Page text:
SKEWER—Japanese yaikitori cuisine features bite-sized meat and vegetables served with dipping sauce, along with sushi, ramen, and donburi — rice bowls topped with a variety of foods. Closed Monday. 5101 Sanderlin, #105. 682-9919. L, D, X, $-$$$ SPINDINI—Italian fusion cuisine with such entrees as woodfired pizzas, gorgonzola stuffed filet, and fresh seafood; pizza specials on Mon.; large domestic whiskey selection.  383 S. Main. 578-2767. D, X, $$-$$$ STIX—Hibachi steakhouse with Asian cuisine features steak, chicken, and a fillet and lobster combination, also sushi. A specialty is Dynamite Chicken with fried rice.  4680 Merchants Park Circle, Avenue Carriage Crossing (Collierville). 8543399. L, D, X, $-$$ STONE SOUP CAFE— Cooper-Young eatery serving soups, salads, quiche, pizza, and daily specials such as Italian roast beef. Closed Monday. 993 S. Cooper. 922-5314. B, L, SB, X, $ STRANO SICILIAN KITCHEN & BAR—Presenting a Sicilian/Mediterranean mix of Arab, Spanish, Greek, and North African fare, Strano serves small plates, hand-tossed pizzas, wood-grilled fish, and other specialties. Closed Mon.  948 S. Cooper. 275-8986. L, D, SB, X, $$-$$$ SWEET GRASS—Low-country coastal cuisine includes such specialties as shrimp and grits. Closed Mon. The restaurant’s “sister,” Sweet Grass Next Door, open nightly, serves lunch Sat.Sun.  937 S. Cooper. 278-0278. D, SB, X, $-$$$ TANNOOR GRILL—Brazilian-style steakhouse with skewers served tableside, along with Middle Eastern specialties; vegetarian options also available.  830 N. Germantown Pkwy. 443-5222. L, D, X, $-$$$ TART—Combination patisserie, coffeehouse, and restaurant serving rustic French specialties, including baked eggs in brioche, topped with Gruyere, and french breads and pastries.  820 S. Cooper. 725-0091. B, L, WB, X, $ TERRACE—Creative American and Continental cuisine includes such entrees as filet mignon, beef or lamb sliders, five-spice salmon, and grilled vegetarian eggplant; also small plates. Rooftop, River Inn of Harbor Town, 50 Harbor Town Square. 260-3366. D, X, $-$$ TEXAS DE BRAZIL—Serves beef, pork, lamb, and chicken dishes, and Brazilian sausage; also a 60-item gourmet salad area.  150 Peabody Place, Suite 103. 526-7600. L (Wed.-Fri.), D, SB, X, $$-$$$ THREE ANGELS ON BROAD—Global cuisine with an emphasis on fresh, local ingredients; menu includes sandwiches burgers, pastas, seafood, and steaks. Closed for dinner Sun. and all day Mon.  2617 Broad Ave. 452-1111. L, D, SB, X, $-$$ THREE LITTLE PIGS—Pork-shoulder-style barbecue with tangy mild or hot sauce, freshly made cole slaw, and baked beans.  5145 Quince Rd. 685-7094. B, L, D, X, $ TOPS BAR B-Q—Specializes in pork barbecue sandwiches and sandwich plates with beans and slaw; also serves ribs, beef brisket, and burgers.  1286 Union. 725-7527. 4183 Summer. 324-4325; 5391 Winchester. 794-7936; 3970 Rhodes. 3239865; 6130 Macon. 371-0580. For more locations, go online. L, D, X, $ TROLLEY STOP MARKET—Serves plate lunches/dinners as well as pizzas, salads, and vegan/vegetarian entrees; a specialty is the locally raised beef burger. Also sells fresh produce and goods from local farmers. Saturday brunch; closed Sunday.   704  Madison. 526-1361. L, D, X, $ TSUNAMI—Features Pacific Rim cuisine (Asia, Australia, South Pacific, etc.); also a changing “small plate” menu. Specialties include Asian nachos and roasted sea bass. Closed Sunday.  928 S. Cooper. 274-2556. D, X, $$-$$$ TWILIGHT SKY TERRACE—Offers small plates of tostados, nachos, flatbreads, paninis; also hand-crafted cocktails and sweeping rooftop views of the downtown Memphis skyline. Open, weather permitting.  The Madison Hotel, 79 Madison. 333-1224. L (Sat.-Sun.), D, WB.X, $ TYCOON—Among the Asian entrees are spicy garlic shrimp, Thai gumbo, and special house noodle soup. 3307 Kirby Parkway. 362-8788. B, L, D, X, $ WANG’S MANDARIN HOUSE—Offers Mandarin, Cantonese, Szechuan, and spicy Hunan entrees, including the golden-sesame chicken; next door is East Tapas, serving small plates with an Asian twist.  6065 Park Ave, Park Place Mall. 763-0676. L, D, X, MRA, $-$$ WOMAN’S EXCHANGE TEA ROOM—Chicken-salad plate, beef tenderloin, soups-and-sandwiches, and vegetable plates are specialties; meal includes drink and dessert. Closed Sat.-Sun. 88 Racine. 327-5681. L, X, MRA, $ ZAYTOON—Serves such Mediterranean cuisine as shish kebabs, falafel, hummus, and gyros. 694 N. Germantown Pkwy. (Cordova). 754-6366. L, D, X, $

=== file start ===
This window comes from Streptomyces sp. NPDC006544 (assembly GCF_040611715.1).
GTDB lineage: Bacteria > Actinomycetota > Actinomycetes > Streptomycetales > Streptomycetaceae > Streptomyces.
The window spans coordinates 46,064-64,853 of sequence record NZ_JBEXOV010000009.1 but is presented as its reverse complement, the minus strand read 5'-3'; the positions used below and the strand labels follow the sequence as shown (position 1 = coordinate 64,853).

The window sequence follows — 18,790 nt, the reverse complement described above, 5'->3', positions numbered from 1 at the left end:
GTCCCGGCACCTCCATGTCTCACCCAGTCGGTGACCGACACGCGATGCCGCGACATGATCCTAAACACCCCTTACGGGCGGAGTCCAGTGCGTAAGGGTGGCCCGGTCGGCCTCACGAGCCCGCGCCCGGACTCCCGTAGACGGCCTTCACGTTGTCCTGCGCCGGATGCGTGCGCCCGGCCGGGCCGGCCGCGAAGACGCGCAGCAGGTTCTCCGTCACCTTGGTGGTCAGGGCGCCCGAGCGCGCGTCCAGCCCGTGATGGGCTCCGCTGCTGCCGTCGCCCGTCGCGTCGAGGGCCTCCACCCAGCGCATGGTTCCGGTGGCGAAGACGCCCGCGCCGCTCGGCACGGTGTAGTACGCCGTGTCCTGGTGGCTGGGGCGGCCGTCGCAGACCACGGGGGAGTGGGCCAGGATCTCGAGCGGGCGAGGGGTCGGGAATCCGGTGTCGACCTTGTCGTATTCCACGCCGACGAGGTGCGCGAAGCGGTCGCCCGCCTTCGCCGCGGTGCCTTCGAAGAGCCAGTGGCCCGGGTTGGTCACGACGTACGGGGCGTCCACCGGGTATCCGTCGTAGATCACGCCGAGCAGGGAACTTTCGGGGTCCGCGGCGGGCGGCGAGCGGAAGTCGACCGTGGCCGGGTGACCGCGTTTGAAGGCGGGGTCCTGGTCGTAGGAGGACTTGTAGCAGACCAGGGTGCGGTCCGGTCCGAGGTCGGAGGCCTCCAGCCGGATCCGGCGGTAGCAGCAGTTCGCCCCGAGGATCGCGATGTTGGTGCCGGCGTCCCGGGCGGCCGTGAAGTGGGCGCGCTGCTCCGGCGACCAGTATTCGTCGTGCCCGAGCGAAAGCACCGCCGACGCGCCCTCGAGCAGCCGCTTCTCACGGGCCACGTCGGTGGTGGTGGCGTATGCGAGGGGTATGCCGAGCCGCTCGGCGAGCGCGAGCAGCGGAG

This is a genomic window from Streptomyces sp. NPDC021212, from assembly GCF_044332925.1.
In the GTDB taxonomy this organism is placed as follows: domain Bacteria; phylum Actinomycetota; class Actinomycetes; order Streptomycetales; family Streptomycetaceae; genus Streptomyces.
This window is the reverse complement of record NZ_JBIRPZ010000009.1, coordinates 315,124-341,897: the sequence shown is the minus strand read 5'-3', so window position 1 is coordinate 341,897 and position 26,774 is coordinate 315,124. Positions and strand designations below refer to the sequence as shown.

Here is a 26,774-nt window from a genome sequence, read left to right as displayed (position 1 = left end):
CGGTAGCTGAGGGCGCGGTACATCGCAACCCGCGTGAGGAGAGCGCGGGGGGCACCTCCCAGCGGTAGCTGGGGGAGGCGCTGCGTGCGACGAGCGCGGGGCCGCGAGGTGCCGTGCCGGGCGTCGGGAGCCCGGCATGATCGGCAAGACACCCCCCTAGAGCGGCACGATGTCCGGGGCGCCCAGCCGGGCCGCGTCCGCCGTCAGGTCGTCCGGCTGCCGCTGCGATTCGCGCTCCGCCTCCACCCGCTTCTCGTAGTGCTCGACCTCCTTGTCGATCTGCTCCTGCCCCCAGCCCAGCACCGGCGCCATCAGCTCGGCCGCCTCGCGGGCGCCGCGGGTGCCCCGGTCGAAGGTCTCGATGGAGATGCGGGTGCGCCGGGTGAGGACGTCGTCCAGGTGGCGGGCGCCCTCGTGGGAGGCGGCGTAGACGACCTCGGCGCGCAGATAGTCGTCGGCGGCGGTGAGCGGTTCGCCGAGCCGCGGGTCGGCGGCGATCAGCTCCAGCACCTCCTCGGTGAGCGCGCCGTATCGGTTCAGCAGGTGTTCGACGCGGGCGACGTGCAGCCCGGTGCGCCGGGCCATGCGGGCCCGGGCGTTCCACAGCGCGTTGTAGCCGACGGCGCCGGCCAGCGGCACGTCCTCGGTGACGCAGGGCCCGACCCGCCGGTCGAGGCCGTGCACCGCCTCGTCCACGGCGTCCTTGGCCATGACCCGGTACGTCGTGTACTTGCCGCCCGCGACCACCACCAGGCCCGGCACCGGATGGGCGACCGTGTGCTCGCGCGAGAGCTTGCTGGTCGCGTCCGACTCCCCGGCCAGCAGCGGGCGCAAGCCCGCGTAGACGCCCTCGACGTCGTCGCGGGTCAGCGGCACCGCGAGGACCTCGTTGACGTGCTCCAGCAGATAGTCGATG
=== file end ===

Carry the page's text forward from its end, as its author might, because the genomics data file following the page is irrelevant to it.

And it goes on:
concert

Les Musiciennes sunday, april 26, 2015, 3:00 p.m. at 1560 Central Avenue Memphis 38104 The Excelsa Quartet, prize-winning ensemble from the University of Maryland — violinists Laura Colgate and Audrey Wright; violist Valentina Shohdy, and cellist Kacy Clopton, performing quartets by Haydn, Thomas Adès, and Smetana.

for ticket info, call:

901.758.0150

Ask for Lucy

Hadskey!

958 Reddoch Cove • Memphis, TN 38119 901.405.1296 Styling and UpDo’s Hair Extensions Keratin Complex Color/Color Correction Bridal Parties A P R I L 2 0 1 5 • M E M P H I S M A G A Z I N E . C O M • 191

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LAST STAND

Time in a Bottle Tomorrow’s past today.

by eileen townsend

I

once knew a man who was from a different dimension. Or, at least, that was how he put it: “We are so dimensionally separated,” he told me. “It is like we are from a whole different dimension.” My friend didn’t mean that in the science-fictional sense, though we’d spent the afternoon discussing everything from space-age architecture to hydraulic elevators. What Ephraim Horowitz meant was that he was 95 years old, almost 70 years my senior. He would try to make himself understood to me, but it was probably a lost cause — our experiences were irreconcilably separated by time.